Treatment of High Altitude Pulmonary Edema at 4240 m in Nepal
High Alt Med Biol. 2007 Summer
Fagenholz PJ, Gutman JA, Murray AF, Harris NS.
Department of Surgery, Massachusetts General Hospital, Harvard Medical School, Boston, Massachusetts., Himalayan Rescue Association, Pheriche Clinic, Spring Season, 2006.
Fagenholz, Peter J., Jonathan A. Gutman, Alice F. Murray, and N. Stuart Harris.
Key Words: altitude sickness; pulmonary edema; altitude, mountaineering; rural populations
High altitude pulmonary edema (HAPE) is the leading cause of death from altitude illness and rapid descent is often considered a life-saving foundation of therapy. Nevertheless, in the remote settings where HAPE often occurs, immediate descent sometimes places the victim and rescuers at risk. We treated 11 patients (7 Nepalese, 4 foreigners) for HAPE at the Himalayan Rescue Association clinic in Pheriche, Nepal (4240 m), from March 3 to May 14, 2006. Ten were admitted and primarily treated there. Seven of these (6 Nepalese, 1 foreigner) had serious to severe HAPE (Hultgren grades 3 or 4).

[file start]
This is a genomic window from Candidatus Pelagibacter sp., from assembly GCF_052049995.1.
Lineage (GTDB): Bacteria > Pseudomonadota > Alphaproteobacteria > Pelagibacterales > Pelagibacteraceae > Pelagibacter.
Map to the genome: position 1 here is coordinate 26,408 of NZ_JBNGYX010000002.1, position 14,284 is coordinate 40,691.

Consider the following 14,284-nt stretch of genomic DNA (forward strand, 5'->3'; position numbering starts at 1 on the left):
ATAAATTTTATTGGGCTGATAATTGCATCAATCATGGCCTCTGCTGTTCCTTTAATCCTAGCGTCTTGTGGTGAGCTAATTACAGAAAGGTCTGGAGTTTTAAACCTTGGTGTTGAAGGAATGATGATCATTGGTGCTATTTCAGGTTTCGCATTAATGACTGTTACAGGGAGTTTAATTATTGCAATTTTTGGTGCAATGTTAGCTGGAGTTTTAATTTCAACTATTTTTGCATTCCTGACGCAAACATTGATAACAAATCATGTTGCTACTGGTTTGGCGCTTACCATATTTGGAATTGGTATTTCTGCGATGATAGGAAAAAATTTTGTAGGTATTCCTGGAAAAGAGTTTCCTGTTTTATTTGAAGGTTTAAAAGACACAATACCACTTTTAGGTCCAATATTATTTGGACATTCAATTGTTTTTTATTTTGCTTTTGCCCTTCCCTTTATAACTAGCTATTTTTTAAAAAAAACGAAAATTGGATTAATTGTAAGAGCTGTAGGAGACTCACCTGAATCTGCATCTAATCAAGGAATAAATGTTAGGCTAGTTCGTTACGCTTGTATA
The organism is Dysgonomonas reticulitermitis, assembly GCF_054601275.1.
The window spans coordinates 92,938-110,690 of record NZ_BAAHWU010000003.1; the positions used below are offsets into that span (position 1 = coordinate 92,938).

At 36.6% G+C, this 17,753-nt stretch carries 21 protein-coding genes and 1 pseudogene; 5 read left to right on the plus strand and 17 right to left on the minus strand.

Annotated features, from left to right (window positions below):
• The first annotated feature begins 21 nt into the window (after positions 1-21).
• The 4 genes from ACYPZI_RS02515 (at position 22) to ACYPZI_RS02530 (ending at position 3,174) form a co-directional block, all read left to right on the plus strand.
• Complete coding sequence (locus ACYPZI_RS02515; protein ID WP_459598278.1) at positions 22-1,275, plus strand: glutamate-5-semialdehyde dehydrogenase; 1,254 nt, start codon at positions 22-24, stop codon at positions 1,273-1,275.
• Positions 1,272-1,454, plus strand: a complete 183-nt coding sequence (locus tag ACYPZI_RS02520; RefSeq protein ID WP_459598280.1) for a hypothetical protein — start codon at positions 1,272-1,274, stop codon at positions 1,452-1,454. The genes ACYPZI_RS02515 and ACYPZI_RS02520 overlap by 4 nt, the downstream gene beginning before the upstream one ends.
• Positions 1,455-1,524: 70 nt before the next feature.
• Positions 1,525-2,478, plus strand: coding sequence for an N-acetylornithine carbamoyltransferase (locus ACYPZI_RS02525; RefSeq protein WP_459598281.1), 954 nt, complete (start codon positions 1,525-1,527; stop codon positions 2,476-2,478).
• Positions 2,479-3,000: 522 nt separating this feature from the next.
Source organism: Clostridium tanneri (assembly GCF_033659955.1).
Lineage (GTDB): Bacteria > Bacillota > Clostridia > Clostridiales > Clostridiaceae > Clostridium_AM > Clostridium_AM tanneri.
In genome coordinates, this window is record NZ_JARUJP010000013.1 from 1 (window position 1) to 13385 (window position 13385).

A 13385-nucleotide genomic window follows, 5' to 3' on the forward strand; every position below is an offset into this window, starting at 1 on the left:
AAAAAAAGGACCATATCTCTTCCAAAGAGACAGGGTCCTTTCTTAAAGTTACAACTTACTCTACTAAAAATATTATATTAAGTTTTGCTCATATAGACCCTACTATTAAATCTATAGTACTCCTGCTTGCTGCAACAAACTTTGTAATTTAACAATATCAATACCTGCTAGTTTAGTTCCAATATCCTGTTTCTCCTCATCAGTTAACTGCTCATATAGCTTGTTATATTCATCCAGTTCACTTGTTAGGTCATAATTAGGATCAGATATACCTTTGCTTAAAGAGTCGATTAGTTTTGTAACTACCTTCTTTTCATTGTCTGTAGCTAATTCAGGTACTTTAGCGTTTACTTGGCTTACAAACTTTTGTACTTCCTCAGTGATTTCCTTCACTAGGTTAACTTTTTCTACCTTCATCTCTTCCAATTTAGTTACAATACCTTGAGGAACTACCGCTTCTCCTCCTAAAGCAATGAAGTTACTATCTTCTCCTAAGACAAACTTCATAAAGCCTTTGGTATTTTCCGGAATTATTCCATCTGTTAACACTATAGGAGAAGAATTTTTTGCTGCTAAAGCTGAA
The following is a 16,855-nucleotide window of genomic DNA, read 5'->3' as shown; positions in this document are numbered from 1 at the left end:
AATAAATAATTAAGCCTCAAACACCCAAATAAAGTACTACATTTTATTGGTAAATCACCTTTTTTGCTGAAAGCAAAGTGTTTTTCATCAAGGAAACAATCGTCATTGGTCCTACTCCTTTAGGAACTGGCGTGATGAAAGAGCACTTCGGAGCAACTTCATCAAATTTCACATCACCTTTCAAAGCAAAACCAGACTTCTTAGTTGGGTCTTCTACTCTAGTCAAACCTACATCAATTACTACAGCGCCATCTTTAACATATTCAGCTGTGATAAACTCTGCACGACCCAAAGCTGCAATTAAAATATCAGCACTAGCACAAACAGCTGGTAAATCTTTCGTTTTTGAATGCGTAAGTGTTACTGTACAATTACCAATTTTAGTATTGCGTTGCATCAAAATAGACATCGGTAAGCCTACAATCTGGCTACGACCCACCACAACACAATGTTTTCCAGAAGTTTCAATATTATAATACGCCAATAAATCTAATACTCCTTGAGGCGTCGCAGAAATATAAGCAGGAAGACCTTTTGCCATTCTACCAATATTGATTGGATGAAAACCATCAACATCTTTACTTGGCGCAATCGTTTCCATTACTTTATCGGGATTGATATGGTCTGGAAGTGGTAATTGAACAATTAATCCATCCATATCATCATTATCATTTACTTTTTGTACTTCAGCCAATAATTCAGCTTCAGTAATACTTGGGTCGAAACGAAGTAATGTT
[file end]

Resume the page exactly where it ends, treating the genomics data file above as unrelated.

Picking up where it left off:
Bed rest, oxygen, nifedipine, and acetazolamide were used for all patients. Sildenafil and salmeterol were used in most, but not all patients. The duration of stay was 31 +/- 16 h (range 12 to 48 h). Oxygen saturation was improved at discharge (84% +/- 1.7%) compared with admission (59% +/- 11%), as was ultrasound comet-tail score (11 +/- 4 at discharge vs. 33 +/- 8.6 at admission), a measure of pulmonary edema for which admission and discharge values were obtained in 7 patients.
We conclude it is possible to treat even serious HAPE at 4240 m and discuss the significance of the predominance of Nepali patients seen in this series.